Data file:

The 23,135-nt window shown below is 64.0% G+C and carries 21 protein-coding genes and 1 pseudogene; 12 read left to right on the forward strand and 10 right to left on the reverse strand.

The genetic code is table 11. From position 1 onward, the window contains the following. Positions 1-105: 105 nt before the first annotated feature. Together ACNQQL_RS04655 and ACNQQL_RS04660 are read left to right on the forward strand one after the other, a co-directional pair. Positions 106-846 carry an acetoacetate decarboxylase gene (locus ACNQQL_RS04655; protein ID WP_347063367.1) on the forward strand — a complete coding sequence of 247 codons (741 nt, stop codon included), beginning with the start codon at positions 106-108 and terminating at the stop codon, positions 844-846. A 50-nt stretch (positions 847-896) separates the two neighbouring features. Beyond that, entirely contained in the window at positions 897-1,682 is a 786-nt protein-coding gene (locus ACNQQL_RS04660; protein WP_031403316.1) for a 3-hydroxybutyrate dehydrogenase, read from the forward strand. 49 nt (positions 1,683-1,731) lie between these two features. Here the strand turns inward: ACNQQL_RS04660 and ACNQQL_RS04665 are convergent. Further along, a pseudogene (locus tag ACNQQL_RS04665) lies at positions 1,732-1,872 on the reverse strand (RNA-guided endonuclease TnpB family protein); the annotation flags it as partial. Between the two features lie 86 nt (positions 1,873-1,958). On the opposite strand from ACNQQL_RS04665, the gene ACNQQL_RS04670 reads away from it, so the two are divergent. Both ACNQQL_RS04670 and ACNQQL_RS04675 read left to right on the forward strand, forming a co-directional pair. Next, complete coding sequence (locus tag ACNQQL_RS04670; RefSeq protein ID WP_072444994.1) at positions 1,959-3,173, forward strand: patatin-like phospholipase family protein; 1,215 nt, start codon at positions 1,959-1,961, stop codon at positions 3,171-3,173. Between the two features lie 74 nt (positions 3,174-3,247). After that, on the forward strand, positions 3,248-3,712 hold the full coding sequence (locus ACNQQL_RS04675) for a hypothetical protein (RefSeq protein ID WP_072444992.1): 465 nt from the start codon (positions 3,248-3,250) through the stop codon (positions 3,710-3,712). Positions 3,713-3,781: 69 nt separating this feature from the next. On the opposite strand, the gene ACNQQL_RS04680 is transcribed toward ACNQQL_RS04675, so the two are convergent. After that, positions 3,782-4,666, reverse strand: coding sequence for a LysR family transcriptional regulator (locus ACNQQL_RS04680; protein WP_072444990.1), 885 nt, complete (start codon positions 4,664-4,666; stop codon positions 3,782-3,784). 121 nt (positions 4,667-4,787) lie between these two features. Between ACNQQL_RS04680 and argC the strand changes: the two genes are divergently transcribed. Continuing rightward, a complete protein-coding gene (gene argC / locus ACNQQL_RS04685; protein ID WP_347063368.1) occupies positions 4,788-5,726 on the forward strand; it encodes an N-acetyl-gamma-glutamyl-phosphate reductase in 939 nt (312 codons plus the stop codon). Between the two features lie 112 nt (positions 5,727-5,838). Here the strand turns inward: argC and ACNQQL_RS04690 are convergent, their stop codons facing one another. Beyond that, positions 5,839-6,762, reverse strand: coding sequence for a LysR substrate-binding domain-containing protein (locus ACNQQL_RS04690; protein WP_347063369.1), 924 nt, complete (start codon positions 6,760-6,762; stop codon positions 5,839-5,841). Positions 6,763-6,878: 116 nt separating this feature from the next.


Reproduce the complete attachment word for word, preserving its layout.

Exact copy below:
The 23,135-nt window shown below is 64.0% G+C and carries 21 protein-coding genes and 1 pseudogene; 12 read left to right on the forward strand and 10 right to left on the reverse strand.

The genetic code is table 11. From position 1 onward, the window contains the following. Positions 1-105: 105 nt before the first annotated feature. Together ACNQQL_RS04655 and ACNQQL_RS04660 are read left to right on the forward strand one after the other, a co-directional pair. Positions 106-846 carry an acetoacetate decarboxylase gene (locus ACNQQL_RS04655; protein ID WP_347063367.1) on the forward strand — a complete coding sequence of 247 codons (741 nt, stop codon included), beginning with the start codon at positions 106-108 and terminating at the stop codon, positions 844-846. A 50-nt stretch (positions 847-896) separates the two neighbouring features. Beyond that, entirely contained in the window at positions 897-1,682 is a 786-nt protein-coding gene (locus ACNQQL_RS04660; protein WP_031403316.1) for a 3-hydroxybutyrate dehydrogenase, read from the forward strand. 49 nt (positions 1,683-1,731) lie between these two features. Here the strand turns inward: ACNQQL_RS04660 and ACNQQL_RS04665 are convergent. Further along, a pseudogene (locus tag ACNQQL_RS04665) lies at positions 1,732-1,872 on the reverse strand (RNA-guided endonuclease TnpB family protein); the annotation flags it as partial. Between the two features lie 86 nt (positions 1,873-1,958). On the opposite strand from ACNQQL_RS04665, the gene ACNQQL_RS04670 reads away from it, so the two are divergent. Both ACNQQL_RS04670 and ACNQQL_RS04675 read left to right on the forward strand, forming a co-directional pair. Next, complete coding sequence (locus tag ACNQQL_RS04670; RefSeq protein ID WP_072444994.1) at positions 1,959-3,173, forward strand: patatin-like phospholipase family protein; 1,215 nt, start codon at positions 1,959-1,961, stop codon at positions 3,171-3,173. Between the two features lie 74 nt (positions 3,174-3,247). After that, on the forward strand, positions 3,248-3,712 hold the full coding sequence (locus ACNQQL_RS04675) for a hypothetical protein (RefSeq protein ID WP_072444992.1): 465 nt from the start codon (positions 3,248-3,250) through the stop codon (positions 3,710-3,712). Positions 3,713-3,781: 69 nt separating this feature from the next. On the opposite strand, the gene ACNQQL_RS04680 is transcribed toward ACNQQL_RS04675, so the two are convergent. After that, positions 3,782-4,666, reverse strand: coding sequence for a LysR family transcriptional regulator (locus ACNQQL_RS04680; protein WP_072444990.1), 885 nt, complete (start codon positions 4,664-4,666; stop codon positions 3,782-3,784). 121 nt (positions 4,667-4,787) lie between these two features. Between ACNQQL_RS04680 and argC the strand changes: the two genes are divergently transcribed. Continuing rightward, a complete protein-coding gene (gene argC / locus ACNQQL_RS04685; protein ID WP_347063368.1) occupies positions 4,788-5,726 on the forward strand; it encodes an N-acetyl-gamma-glutamyl-phosphate reductase in 939 nt (312 codons plus the stop codon). Between the two features lie 112 nt (positions 5,727-5,838). Here the strand turns inward: argC and ACNQQL_RS04690 are convergent, their stop codons facing one another. Beyond that, positions 5,839-6,762, reverse strand: coding sequence for a LysR substrate-binding domain-containing protein (locus ACNQQL_RS04690; protein WP_347063369.1), 924 nt, complete (start codon positions 6,760-6,762; stop codon positions 5,839-5,841). Positions 6,763-6,878: 116 nt separating this feature from the next.